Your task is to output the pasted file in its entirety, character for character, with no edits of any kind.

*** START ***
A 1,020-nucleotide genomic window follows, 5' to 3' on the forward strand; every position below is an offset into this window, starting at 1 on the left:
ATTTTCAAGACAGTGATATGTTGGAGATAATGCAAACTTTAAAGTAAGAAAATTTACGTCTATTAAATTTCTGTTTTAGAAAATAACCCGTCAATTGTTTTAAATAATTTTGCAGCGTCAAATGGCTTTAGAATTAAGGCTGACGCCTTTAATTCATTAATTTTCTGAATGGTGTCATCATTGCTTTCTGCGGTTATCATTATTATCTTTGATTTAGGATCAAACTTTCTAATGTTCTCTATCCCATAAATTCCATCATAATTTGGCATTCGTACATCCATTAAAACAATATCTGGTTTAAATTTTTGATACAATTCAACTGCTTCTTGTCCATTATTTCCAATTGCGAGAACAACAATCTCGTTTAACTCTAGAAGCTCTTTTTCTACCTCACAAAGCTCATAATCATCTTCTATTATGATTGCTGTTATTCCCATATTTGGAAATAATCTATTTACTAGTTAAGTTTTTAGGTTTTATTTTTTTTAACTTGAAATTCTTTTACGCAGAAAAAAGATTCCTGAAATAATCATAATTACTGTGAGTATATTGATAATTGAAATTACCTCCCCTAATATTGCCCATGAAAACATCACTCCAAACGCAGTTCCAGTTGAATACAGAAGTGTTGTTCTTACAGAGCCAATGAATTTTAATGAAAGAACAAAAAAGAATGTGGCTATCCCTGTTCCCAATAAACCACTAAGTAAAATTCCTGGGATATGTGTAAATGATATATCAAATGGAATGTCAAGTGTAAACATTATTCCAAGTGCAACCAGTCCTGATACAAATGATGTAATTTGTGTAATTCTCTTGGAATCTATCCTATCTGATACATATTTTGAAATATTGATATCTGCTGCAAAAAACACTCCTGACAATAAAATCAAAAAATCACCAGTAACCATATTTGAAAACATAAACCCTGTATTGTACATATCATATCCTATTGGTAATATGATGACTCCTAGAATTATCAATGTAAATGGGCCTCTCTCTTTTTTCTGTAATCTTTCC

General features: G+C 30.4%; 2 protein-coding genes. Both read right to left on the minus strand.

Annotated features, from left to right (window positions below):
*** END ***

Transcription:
A 1,020-nucleotide genomic window follows, 5' to 3' on the forward strand; every position below is an offset into this window, starting at 1 on the left:
ATTTTCAAGACAGTGATATGTTGGAGATAATGCAAACTTTAAAGTAAGAAAATTTACGTCTATTAAATTTCTGTTTTAGAAAATAACCCGTCAATTGTTTTAAATAATTTTGCAGCGTCAAATGGCTTTAGAATTAAGGCTGACGCCTTTAATTCATTAATTTTCTGAATGGTGTCATCATTGCTTTCTGCGGTTATCATTATTATCTTTGATTTAGGATCAAACTTTCTAATGTTCTCTATCCCATAAATTCCATCATAATTTGGCATTCGTACATCCATTAAAACAATATCTGGTTTAAATTTTTGATACAATTCAACTGCTTCTTGTCCATTATTTCCAATTGCGAGAACAACAATCTCGTTTAACTCTAGAAGCTCTTTTTCTACCTCACAAAGCTCATAATCATCTTCTATTATGATTGCTGTTATTCCCATATTTGGAAATAATCTATTTACTAGTTAAGTTTTTAGGTTTTATTTTTTTTAACTTGAAATTCTTTTACGCAGAAAAAAGATTCCTGAAATAATCATAATTACTGTGAGTATATTGATAATTGAAATTACCTCCCCTAATATTGCCCATGAAAACATCACTCCAAACGCAGTTCCAGTTGAATACAGAAGTGTTGTTCTTACAGAGCCAATGAATTTTAATGAAAGAACAAAAAAGAATGTGGCTATCCCTGTTCCCAATAAACCACTAAGTAAAATTCCTGGGATATGTGTAAATGATATATCAAATGGAATGTCAAGTGTAAACATTATTCCAAGTGCAACCAGTCCTGATACAAATGATGTAATTTGTGTAATTCTCTTGGAATCTATCCTATCTGATACATATTTTGAAATATTGATATCTGCTGCAAAAAACACTCCTGACAATAAAATCAAAAAATCACCAGTAACCATATTTGAAAACATAAACCCTGTATTGTACATATCATATCCTATTGGTAATATGATGACTCCTAGAATTATCAATGTAAATGGGCCTCTCTCTTTTTTCTGTAATCTTTCC

General features: G+C 30.4%; 2 protein-coding genes. Both read right to left on the minus strand.

Annotated features, from left to right (window positions below):